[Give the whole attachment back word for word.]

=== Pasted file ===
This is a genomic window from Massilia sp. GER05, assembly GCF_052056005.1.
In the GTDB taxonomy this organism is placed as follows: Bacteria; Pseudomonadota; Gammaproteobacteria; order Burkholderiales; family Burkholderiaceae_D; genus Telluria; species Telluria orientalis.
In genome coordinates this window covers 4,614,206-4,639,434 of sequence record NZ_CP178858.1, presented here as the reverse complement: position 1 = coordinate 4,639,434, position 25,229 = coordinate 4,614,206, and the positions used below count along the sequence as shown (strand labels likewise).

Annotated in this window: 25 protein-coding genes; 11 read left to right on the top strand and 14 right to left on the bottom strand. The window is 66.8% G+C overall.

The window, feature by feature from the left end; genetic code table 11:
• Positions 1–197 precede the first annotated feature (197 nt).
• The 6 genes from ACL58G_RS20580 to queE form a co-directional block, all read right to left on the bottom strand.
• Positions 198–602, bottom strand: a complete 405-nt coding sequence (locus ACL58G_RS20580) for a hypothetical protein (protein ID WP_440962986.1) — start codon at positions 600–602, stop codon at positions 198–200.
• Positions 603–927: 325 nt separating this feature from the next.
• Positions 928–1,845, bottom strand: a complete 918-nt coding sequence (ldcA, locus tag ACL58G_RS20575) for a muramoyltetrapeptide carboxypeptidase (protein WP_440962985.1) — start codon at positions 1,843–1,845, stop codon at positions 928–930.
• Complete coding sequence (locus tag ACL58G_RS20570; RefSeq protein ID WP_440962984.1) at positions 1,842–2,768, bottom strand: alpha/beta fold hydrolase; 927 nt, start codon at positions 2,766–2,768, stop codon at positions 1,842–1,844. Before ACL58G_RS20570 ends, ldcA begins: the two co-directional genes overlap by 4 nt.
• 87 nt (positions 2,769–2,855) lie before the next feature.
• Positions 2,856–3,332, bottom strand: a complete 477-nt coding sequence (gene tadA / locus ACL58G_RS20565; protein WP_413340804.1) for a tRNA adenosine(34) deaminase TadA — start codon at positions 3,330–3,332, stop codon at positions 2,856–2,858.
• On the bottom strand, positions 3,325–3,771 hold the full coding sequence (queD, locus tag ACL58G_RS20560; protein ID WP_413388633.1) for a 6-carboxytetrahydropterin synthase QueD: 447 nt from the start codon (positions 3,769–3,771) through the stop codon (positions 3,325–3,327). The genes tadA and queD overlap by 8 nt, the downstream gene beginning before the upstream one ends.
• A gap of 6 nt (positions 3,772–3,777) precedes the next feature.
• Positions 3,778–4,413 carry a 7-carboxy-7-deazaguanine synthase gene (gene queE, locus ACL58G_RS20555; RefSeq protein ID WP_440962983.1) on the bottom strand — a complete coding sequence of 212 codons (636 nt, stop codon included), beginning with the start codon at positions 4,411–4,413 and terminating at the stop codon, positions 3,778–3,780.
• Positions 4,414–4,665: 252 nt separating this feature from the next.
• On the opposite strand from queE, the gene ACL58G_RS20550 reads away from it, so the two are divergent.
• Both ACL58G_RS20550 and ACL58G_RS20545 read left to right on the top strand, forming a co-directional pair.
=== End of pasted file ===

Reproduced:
This is a genomic window from Massilia sp. GER05, assembly GCF_052056005.1.
In the GTDB taxonomy this organism is placed as follows: Bacteria; Pseudomonadota; Gammaproteobacteria; order Burkholderiales; family Burkholderiaceae_D; genus Telluria; species Telluria orientalis.
In genome coordinates this window covers 4,614,206-4,639,434 of sequence record NZ_CP178858.1, presented here as the reverse complement: position 1 = coordinate 4,639,434, position 25,229 = coordinate 4,614,206, and the positions used below count along the sequence as shown (strand labels likewise).

Annotated in this window: 25 protein-coding genes; 11 read left to right on the top strand and 14 right to left on the bottom strand. The window is 66.8% G+C overall.

The window, feature by feature from the left end; genetic code table 11:
• Positions 1–197 precede the first annotated feature (197 nt).
• The 6 genes from ACL58G_RS20580 to queE form a co-directional block, all read right to left on the bottom strand.
• Positions 198–602, bottom strand: a complete 405-nt coding sequence (locus ACL58G_RS20580) for a hypothetical protein (protein ID WP_440962986.1) — start codon at positions 600–602, stop codon at positions 198–200.
• Positions 603–927: 325 nt separating this feature from the next.
• Positions 928–1,845, bottom strand: a complete 918-nt coding sequence (ldcA, locus tag ACL58G_RS20575) for a muramoyltetrapeptide carboxypeptidase (protein WP_440962985.1) — start codon at positions 1,843–1,845, stop codon at positions 928–930.
• Complete coding sequence (locus tag ACL58G_RS20570; RefSeq protein ID WP_440962984.1) at positions 1,842–2,768, bottom strand: alpha/beta fold hydrolase; 927 nt, start codon at positions 2,766–2,768, stop codon at positions 1,842–1,844. Before ACL58G_RS20570 ends, ldcA begins: the two co-directional genes overlap by 4 nt.
• 87 nt (positions 2,769–2,855) lie before the next feature.
• Positions 2,856–3,332, bottom strand: a complete 477-nt coding sequence (gene tadA / locus ACL58G_RS20565; protein WP_413340804.1) for a tRNA adenosine(34) deaminase TadA — start codon at positions 3,330–3,332, stop codon at positions 2,856–2,858.
• On the bottom strand, positions 3,325–3,771 hold the full coding sequence (queD, locus tag ACL58G_RS20560; protein ID WP_413388633.1) for a 6-carboxytetrahydropterin synthase QueD: 447 nt from the start codon (positions 3,769–3,771) through the stop codon (positions 3,325–3,327). The genes tadA and queD overlap by 8 nt, the downstream gene beginning before the upstream one ends.
• A gap of 6 nt (positions 3,772–3,777) precedes the next feature.
• Positions 3,778–4,413 carry a 7-carboxy-7-deazaguanine synthase gene (gene queE, locus ACL58G_RS20555; RefSeq protein ID WP_440962983.1) on the bottom strand — a complete coding sequence of 212 codons (636 nt, stop codon included), beginning with the start codon at positions 4,411–4,413 and terminating at the stop codon, positions 3,778–3,780.
• Positions 4,414–4,665: 252 nt separating this feature from the next.
• On the opposite strand from queE, the gene ACL58G_RS20550 reads away from it, so the two are divergent.
• Both ACL58G_RS20550 and ACL58G_RS20545 read left to right on the top strand, forming a co-directional pair.